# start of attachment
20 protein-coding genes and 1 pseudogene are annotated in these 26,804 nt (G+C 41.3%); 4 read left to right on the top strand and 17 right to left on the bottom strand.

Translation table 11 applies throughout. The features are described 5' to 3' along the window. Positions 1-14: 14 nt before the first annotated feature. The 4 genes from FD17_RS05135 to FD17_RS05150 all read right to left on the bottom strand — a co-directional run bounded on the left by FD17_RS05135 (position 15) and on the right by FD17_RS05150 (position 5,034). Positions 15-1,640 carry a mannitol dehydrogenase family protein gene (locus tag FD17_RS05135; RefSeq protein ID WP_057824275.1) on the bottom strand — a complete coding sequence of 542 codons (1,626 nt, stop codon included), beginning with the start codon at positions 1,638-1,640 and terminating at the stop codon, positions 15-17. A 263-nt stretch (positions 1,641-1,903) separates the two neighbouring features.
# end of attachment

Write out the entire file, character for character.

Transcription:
20 protein-coding genes and 1 pseudogene are annotated in these 26,804 nt (G+C 41.3%); 4 read left to right on the top strand and 17 right to left on the bottom strand.

Translation table 11 applies throughout. The features are described 5' to 3' along the window. Positions 1-14: 14 nt before the first annotated feature. The 4 genes from FD17_RS05135 to FD17_RS05150 all read right to left on the bottom strand — a co-directional run bounded on the left by FD17_RS05135 (position 15) and on the right by FD17_RS05150 (position 5,034). Positions 15-1,640 carry a mannitol dehydrogenase family protein gene (locus tag FD17_RS05135; RefSeq protein ID WP_057824275.1) on the bottom strand — a complete coding sequence of 542 codons (1,626 nt, stop codon included), beginning with the start codon at positions 1,638-1,640 and terminating at the stop codon, positions 15-17. A 263-nt stretch (positions 1,641-1,903) separates the two neighbouring features.